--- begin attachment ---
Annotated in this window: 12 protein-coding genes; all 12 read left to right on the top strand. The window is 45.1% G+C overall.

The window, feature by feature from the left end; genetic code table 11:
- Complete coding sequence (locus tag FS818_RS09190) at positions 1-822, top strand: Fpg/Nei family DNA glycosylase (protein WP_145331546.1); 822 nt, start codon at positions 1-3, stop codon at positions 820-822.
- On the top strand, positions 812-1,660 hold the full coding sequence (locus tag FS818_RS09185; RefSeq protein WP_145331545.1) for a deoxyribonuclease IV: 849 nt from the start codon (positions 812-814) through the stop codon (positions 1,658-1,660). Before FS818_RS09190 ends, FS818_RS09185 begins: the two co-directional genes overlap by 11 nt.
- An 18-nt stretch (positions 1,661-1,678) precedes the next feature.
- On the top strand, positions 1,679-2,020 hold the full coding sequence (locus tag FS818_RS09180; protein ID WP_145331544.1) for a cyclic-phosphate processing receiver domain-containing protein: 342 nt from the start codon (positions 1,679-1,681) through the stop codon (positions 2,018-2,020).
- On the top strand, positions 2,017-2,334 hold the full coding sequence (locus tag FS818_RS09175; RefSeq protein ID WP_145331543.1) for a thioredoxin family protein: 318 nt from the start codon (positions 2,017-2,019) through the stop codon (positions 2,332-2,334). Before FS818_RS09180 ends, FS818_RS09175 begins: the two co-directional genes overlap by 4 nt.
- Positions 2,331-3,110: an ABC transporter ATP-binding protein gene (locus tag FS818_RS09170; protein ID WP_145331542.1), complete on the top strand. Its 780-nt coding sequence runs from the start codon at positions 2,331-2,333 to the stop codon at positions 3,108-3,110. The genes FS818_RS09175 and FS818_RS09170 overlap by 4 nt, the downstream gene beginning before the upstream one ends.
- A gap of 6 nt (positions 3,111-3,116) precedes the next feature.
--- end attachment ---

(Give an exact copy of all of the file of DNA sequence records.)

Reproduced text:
Annotated in this window: 12 protein-coding genes; all 12 read left to right on the top strand. The window is 45.1% G+C overall.

The window, feature by feature from the left end; genetic code table 11:
- Complete coding sequence (locus tag FS818_RS09190) at positions 1-822, top strand: Fpg/Nei family DNA glycosylase (protein WP_145331546.1); 822 nt, start codon at positions 1-3, stop codon at positions 820-822.
- On the top strand, positions 812-1,660 hold the full coding sequence (locus tag FS818_RS09185; RefSeq protein WP_145331545.1) for a deoxyribonuclease IV: 849 nt from the start codon (positions 812-814) through the stop codon (positions 1,658-1,660). Before FS818_RS09190 ends, FS818_RS09185 begins: the two co-directional genes overlap by 11 nt.
- An 18-nt stretch (positions 1,661-1,678) precedes the next feature.
- On the top strand, positions 1,679-2,020 hold the full coding sequence (locus tag FS818_RS09180; protein ID WP_145331544.1) for a cyclic-phosphate processing receiver domain-containing protein: 342 nt from the start codon (positions 1,679-1,681) through the stop codon (positions 2,018-2,020).
- On the top strand, positions 2,017-2,334 hold the full coding sequence (locus tag FS818_RS09175; RefSeq protein ID WP_145331543.1) for a thioredoxin family protein: 318 nt from the start codon (positions 2,017-2,019) through the stop codon (positions 2,332-2,334). Before FS818_RS09180 ends, FS818_RS09175 begins: the two co-directional genes overlap by 4 nt.
- Positions 2,331-3,110: an ABC transporter ATP-binding protein gene (locus tag FS818_RS09170; protein ID WP_145331542.1), complete on the top strand. Its 780-nt coding sequence runs from the start codon at positions 2,331-2,333 to the stop codon at positions 3,108-3,110. The genes FS818_RS09175 and FS818_RS09170 overlap by 4 nt, the downstream gene beginning before the upstream one ends.
- A gap of 6 nt (positions 3,111-3,116) precedes the next feature.